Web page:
Fashion degrees help students learn how to promote different products and brands, as well as how to organize marketing campaigns, in order to spur interest from consumer and wholesale purchasers. Many students pursuing degrees in fashion studies also choose to become fashion designers–although competition for jobs in this segment of the fashion industry are extremely competitive.
Educational programs at fashion schools
Fashion degrees typically include a great deal of study in business and marketing, especially for students wishing to run retail stores or gain employment with apparel wholesalers or manufacturers. Other coursework for fashion marketers includes principles of apparel and textile design, sales and distribution systems, profitability, and market and consumer research. Depending on the reach of the brand, students may also consider international business and marketing programs. Fashion designers, on the other hand, spend a great deal of time studying advanced design, pattern making and tailoring, as well as computer-aided design principles. There are more than 300 accredited fashion and art schools in the U.S.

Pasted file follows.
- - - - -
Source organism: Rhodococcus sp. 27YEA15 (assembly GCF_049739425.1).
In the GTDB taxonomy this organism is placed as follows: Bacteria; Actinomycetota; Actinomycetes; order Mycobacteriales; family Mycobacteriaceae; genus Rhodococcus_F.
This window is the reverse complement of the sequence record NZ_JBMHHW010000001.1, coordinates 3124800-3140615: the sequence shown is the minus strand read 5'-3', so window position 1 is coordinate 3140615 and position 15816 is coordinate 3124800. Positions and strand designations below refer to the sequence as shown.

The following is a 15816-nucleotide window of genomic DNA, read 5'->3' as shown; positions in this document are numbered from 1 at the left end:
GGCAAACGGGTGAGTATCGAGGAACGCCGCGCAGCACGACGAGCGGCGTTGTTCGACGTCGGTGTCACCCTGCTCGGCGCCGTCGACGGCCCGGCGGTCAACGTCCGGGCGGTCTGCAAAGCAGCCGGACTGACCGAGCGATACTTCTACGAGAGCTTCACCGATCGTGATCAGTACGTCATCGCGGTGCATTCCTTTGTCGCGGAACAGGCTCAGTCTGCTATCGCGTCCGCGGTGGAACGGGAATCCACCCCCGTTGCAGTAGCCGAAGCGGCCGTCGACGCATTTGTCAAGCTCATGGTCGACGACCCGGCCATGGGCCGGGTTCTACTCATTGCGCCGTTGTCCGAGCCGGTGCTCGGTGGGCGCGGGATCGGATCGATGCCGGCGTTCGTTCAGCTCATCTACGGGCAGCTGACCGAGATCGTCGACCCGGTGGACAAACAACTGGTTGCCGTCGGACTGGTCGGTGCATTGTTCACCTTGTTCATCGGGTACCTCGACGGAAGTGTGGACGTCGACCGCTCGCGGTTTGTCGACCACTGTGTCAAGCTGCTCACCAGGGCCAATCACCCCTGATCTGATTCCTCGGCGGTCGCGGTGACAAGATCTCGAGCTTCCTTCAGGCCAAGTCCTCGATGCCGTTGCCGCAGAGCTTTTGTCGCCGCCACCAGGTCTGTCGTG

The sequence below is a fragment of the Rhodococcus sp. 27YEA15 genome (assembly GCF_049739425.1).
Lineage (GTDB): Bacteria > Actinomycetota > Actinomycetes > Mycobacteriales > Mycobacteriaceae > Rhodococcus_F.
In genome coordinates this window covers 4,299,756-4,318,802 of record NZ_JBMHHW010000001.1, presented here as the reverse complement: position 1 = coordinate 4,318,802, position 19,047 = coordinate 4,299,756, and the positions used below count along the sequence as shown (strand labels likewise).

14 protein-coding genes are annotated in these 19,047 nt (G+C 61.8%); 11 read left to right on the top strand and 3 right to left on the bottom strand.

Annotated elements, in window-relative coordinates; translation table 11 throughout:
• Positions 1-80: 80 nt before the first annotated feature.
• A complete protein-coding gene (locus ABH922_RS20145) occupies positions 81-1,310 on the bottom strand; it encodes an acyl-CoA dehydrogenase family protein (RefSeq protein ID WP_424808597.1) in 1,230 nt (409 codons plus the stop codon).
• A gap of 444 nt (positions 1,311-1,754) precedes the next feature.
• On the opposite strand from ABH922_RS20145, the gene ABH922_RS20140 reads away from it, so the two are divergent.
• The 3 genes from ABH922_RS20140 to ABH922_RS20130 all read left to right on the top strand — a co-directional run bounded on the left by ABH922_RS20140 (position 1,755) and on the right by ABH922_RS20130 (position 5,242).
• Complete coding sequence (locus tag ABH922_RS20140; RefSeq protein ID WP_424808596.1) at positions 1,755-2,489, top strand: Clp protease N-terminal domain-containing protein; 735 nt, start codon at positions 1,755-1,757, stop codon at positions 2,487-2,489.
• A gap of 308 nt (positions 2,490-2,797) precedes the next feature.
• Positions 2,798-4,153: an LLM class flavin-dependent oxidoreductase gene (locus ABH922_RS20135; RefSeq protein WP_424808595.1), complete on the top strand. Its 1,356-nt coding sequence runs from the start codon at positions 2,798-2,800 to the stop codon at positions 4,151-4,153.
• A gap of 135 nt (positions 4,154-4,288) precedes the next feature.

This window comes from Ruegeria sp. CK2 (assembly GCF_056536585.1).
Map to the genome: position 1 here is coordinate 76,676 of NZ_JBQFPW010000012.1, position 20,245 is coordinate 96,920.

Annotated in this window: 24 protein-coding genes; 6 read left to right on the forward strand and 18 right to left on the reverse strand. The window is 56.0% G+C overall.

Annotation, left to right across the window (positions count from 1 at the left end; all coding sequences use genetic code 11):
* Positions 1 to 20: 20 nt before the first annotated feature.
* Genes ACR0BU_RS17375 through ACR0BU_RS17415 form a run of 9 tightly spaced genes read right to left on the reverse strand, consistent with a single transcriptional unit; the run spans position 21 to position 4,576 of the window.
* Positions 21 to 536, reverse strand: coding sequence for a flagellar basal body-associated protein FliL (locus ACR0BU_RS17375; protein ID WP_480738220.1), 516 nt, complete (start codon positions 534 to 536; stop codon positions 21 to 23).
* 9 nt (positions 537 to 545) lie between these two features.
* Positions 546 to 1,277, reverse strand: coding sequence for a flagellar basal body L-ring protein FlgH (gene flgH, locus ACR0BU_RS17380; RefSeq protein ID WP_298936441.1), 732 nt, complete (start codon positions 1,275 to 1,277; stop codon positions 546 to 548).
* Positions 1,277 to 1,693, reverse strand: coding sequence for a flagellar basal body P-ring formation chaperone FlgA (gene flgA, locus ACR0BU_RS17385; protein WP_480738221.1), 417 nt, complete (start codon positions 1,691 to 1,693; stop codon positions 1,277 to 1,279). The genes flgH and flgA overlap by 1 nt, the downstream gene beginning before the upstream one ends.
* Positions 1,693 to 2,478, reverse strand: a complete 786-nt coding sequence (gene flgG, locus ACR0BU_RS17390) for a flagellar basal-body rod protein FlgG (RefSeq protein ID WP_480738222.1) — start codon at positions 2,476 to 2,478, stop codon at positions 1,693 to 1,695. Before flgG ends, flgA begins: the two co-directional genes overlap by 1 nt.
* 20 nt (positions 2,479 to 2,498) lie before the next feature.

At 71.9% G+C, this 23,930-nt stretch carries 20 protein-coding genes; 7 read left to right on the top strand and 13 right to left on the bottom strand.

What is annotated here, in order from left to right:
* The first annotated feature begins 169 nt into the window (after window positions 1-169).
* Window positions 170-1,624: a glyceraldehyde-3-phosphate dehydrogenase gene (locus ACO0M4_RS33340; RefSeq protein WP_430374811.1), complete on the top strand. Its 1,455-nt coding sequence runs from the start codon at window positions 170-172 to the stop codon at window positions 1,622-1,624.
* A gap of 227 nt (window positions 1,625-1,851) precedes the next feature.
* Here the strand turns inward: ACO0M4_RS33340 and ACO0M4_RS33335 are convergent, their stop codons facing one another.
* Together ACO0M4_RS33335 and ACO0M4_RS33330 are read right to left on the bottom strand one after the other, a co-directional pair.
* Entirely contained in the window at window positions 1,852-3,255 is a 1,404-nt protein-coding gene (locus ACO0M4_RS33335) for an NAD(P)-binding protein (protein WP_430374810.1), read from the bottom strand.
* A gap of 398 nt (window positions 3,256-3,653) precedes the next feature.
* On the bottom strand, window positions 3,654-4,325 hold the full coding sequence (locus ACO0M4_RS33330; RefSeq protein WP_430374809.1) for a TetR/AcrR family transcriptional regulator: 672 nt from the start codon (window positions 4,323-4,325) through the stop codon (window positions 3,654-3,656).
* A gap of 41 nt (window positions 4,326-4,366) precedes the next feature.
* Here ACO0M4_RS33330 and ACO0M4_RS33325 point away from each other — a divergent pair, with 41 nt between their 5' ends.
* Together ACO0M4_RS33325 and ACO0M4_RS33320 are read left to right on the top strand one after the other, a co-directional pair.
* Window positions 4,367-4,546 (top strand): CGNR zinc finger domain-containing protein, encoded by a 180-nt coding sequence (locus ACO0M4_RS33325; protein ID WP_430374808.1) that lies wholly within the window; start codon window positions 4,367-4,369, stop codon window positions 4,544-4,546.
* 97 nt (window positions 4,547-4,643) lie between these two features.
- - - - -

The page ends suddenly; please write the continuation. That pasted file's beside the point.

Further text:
Fashion careers and earnings potential
Wages for fashion designers varies greatly by position. Fashion designers held 15,780 positions in 2009, according to the U.S. Bureau of Labor Statistics, and median annual salaries were $64,260, nationally. However, the top 10 percent earned $130,900, and the most noted names in design earned far more than that. More than half of fashion designers and fashion marketers work for apparel and merchandise wholesalers, with roughly three-quarters of all employees in the field working in the greater Los Angeles or New York City metropolitan areas.